We just spent the last 2 chapters talking about substitution vs elimination reactions, and, while it was briefly mentioned, we didn’t go into full detail on when each of these reactions typically occurs. In this chapter, we’ll do just that studying substitution vs elimination. Soon, you’ll be able to look at the nucleophile/base and the substrate for a reaction and identify whether those reagents will favor an SN2 reaction, an SN1 reaction, an E2 reaction, or an E1 reaction. We even provide an easy-to-read flow chart for reliably solving substitution versus elimination problems.
This chapter is often tricky for Organic Chemistry students as the way many textbooks present the topic is confusing, even appearing contradictory at times. The goal of this chapter is to simplify this complex material by breaking it into 3, very manageable parts.
Typically, an Organic Chemistry professor will give their students the substrate and the nucleophile/base and ask about which mechanism (SN1 mechanism, SN2 mechanism, E1 mechanism, or E2 mechanism) will be favored and the resulting product. Although we have learned about substitution vs elimination reactions separately up to this point, we will now put them together and learn how to distinguish between the two.
Substitution vs Elimination
There are 3 factors that must be examined to decide whether a molecule goes through an substitution vs elimination:
- The leaving group
- The substrate (the molecule containing the leaving group that either the nucleophile attacks or the base deprotonates)
- The strength of the nucleophile/base
Below is a figure showing the leaving group, substrate, and nucleophile in a typical substitution reaction:
The same language holds for elimination reactions, except a base is used instead of a nucleophile (see “Keep it Simple” below).
Factor 1: The leaving group
The leaving group is the part of the substrate that leaves during the reaction. We ask ourselves a simple question when we assess the leaving group: “Is the leaving group stable enough to leave or not?”
There are many, many different leaving groups, but below is a list of the most common leaving groups.
The –OH Leaving Group—A Special Case
On our figure of good and bad leaving groups, note that -OH is listed as a bad leaving group, while H2O is listed as a good leaving group.
Say that we had a molecule with an –OH, and we wanted it to leave. How could we accomplish this? What if we just turned the –OH in H2O? We can do this with the simple addition of acid.
Factor 2: The substrate
This one is easy. Find the location of the leaving group, and note whether it is located on a primary, secondary, or tertiary carbon on the substrate.
If the leaving group is primary, then the reaction will typically be either E2 or SN2. If the leaving group is secondary, the reaction will tend to be E2 or SN2. If the leaving group is tertiary, the reaction will tend to be E2, SN1, or E1.
Factor 3: the strength of the nucleophile/base
We will classify our nucleophiles and bases as either strong nucleophile/ bases, weak nucleophiles/ bases, or an exception that fits outside the previous 2 categories. To do this, we analyze the stability of the molecule using the same acid/base principles presented in the Acid/Base Chapter. To quickly summarize how stability is related to reactivity:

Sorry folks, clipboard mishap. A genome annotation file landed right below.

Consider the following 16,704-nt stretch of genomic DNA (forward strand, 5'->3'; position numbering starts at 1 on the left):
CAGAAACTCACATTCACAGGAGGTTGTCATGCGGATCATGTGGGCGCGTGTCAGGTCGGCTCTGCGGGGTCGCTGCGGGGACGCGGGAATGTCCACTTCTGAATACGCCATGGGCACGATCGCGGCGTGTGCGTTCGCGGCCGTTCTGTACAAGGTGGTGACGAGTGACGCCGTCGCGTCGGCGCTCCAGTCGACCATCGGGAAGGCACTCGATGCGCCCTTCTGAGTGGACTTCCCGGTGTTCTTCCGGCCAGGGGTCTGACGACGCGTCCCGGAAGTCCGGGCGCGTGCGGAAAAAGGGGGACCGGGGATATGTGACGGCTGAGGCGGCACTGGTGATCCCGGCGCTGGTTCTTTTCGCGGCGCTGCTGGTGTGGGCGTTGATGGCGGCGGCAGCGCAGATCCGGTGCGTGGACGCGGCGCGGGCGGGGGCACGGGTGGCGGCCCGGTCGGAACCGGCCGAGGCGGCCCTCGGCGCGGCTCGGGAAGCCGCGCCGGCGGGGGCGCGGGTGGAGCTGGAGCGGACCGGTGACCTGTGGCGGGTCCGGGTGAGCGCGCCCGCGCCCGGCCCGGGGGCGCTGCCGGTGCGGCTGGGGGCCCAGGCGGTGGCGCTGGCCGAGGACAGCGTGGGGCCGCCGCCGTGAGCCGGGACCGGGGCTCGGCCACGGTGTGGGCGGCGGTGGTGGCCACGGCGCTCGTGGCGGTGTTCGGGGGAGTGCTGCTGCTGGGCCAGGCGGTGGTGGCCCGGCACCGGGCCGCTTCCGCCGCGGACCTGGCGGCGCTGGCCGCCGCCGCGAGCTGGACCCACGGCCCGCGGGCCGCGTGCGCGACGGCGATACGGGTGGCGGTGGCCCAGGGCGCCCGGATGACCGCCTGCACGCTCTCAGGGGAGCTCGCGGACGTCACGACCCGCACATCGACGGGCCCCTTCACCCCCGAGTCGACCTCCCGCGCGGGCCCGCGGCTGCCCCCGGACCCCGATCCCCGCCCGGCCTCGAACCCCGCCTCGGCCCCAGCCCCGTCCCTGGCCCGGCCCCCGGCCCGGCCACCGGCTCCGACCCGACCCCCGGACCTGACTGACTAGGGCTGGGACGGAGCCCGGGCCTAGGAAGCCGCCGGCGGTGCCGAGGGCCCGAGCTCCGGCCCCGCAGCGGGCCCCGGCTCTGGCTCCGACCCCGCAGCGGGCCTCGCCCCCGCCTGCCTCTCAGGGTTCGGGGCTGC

Factors that affect stability include the atom on which the charge is located, the presence of resonance structures, inductive forces present in the molecule, and the orbital of the atom. If you have trouble remembering these, review this section of the acids/bases section that talks about molecular stability.
As we just mentioned above, we’ve created 3 main categories of nucleophiles/bases.
- Strong nucleophiles/ strong bases: These molecules are fairly unstable, and as a result, they want to react more. Examples include anything with a negative charge on an oxygen atom.
- Weak nucleophiles/ weak bases: These molecules are much more stable and, as a result, more unreactive. These molecules are often uncharged, like H2O, for example.
- Exceptions: The molecules are exceptions to the categories above as they only react as either a base or nucleophile. Exception molecules that only act as a nucleophile will only undergo substitution reactions, while molecules that only act as a base will only undergo elimination reactions.
Below is a list of common molecules seen in organic chemistry, broken into their respective categories.
So, Substitution vs Elimination (SN2, SN1, E2, or E1)?
The flow chart below gives an easy-to-understand method for reliably finding whether the reaction will be substitution versus elimination using the 3 factors discussed above. A few points to remember from previous chapters:
- SN1 and E1 reactions are subject to carbocation rearrangements (from a hydride or methyl shift) due to the presence of an sp2-hybridized intermediate in the mechanism. SN2 and E2 don’t have a carbocation intermediate, so no rearrangement can occur.
- Once you’ve determined an elimination reaction is going to take place, remember to assess the “bulkiness” of the base to see whether the Hoffman or Zaitsev product is formed.
- Remember, SN2 reactions result in inversion of stereochemistry. SN1 reactions form racemic products (an equal mix of both enantiomers).
Let’s do some substitution vs elimination practice problems.